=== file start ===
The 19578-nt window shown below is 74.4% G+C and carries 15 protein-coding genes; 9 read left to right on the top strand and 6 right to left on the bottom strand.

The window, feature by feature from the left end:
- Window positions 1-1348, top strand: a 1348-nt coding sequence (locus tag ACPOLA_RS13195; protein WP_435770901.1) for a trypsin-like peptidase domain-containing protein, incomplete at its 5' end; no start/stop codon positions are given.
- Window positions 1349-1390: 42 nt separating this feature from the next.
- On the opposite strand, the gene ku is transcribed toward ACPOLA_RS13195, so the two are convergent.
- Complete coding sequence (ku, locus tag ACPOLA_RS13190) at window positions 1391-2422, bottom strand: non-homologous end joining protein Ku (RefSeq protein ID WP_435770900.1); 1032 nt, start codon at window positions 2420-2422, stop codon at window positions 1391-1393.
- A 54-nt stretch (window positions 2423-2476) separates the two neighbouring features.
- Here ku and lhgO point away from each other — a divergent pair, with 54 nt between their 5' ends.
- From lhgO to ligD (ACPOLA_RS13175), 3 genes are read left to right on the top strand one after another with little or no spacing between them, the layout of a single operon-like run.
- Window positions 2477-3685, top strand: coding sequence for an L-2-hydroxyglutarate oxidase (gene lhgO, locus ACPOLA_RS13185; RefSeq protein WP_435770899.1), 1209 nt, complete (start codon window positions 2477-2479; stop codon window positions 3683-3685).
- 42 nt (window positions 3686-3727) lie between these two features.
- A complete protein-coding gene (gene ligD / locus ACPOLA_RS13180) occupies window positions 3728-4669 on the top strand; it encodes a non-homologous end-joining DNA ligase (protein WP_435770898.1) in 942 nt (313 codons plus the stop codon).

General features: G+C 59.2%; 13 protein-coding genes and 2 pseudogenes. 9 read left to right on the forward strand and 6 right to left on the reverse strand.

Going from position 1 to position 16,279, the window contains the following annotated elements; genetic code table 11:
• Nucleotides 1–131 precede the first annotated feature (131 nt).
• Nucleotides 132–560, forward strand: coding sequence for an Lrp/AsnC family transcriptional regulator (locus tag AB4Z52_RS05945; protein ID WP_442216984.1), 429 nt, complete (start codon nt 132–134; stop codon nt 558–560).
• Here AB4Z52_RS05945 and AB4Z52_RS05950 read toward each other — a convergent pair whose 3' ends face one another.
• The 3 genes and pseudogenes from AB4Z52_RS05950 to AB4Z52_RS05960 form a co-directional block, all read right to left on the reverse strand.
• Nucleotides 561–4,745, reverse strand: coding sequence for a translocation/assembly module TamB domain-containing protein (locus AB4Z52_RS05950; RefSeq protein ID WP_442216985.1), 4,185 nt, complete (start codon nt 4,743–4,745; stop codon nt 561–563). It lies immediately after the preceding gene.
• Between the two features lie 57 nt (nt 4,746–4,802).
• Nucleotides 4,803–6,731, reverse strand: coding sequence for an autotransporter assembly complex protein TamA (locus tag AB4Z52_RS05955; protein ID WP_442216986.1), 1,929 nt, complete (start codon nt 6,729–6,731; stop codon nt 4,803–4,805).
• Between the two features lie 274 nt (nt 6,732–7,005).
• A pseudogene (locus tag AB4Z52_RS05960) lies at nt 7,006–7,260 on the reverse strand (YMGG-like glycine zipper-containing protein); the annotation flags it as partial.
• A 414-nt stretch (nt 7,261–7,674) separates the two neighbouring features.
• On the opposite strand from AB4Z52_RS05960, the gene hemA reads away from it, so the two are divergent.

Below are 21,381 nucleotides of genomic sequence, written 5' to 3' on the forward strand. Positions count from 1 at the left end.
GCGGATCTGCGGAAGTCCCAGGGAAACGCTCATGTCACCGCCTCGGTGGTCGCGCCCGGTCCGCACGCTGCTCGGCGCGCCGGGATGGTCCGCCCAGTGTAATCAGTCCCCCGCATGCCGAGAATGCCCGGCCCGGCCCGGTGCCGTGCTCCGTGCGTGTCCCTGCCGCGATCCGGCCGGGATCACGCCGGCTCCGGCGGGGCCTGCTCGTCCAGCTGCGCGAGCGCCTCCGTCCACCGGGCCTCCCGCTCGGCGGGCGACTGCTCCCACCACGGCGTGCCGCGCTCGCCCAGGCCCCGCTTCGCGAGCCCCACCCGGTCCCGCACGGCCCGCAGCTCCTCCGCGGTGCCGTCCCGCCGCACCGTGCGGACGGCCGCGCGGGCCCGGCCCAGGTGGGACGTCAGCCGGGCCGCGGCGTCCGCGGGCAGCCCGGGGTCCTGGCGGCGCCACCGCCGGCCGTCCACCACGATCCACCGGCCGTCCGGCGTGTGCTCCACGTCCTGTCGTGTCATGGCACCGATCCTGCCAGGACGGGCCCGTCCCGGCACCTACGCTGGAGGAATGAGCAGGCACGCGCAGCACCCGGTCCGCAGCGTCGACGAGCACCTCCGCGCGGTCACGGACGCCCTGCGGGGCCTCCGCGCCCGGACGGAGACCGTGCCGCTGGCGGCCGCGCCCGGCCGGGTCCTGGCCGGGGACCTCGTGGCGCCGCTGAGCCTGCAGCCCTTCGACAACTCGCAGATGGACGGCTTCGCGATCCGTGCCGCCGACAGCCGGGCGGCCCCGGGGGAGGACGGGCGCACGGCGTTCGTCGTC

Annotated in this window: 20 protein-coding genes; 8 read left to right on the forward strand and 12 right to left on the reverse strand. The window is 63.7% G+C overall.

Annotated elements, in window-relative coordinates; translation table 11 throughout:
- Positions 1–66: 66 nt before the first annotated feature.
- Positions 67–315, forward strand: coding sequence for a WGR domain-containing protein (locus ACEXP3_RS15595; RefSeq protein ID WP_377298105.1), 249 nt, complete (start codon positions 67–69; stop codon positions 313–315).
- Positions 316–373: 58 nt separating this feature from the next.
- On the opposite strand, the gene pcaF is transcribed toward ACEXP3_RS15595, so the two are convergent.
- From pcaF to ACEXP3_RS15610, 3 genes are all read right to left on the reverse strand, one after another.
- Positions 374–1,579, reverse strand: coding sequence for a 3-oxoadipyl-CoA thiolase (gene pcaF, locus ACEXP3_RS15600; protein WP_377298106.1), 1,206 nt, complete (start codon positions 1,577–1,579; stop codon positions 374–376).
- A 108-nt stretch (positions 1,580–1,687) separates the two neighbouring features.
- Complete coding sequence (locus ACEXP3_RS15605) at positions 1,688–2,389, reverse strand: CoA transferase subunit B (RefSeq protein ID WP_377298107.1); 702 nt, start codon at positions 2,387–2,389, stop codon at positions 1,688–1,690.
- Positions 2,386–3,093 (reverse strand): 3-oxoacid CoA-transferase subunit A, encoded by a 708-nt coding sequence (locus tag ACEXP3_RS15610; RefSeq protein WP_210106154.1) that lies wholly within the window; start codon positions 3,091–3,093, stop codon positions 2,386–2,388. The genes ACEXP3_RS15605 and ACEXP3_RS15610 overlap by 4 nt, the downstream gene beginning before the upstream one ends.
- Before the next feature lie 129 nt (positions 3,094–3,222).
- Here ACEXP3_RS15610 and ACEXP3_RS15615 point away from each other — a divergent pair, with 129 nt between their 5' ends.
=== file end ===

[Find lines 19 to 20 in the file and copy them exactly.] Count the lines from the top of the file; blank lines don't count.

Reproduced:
• Nucleotides 561–4,745, reverse strand: coding sequence for a translocation/assembly module TamB domain-containing protein (locus AB4Z52_RS05950; RefSeq protein ID WP_442216985.1), 4,185 nt, complete (start codon nt 4,743–4,745; stop codon nt 561–563). It lies immediately after the preceding gene.
• Between the two features lie 57 nt (nt 4,746–4,802).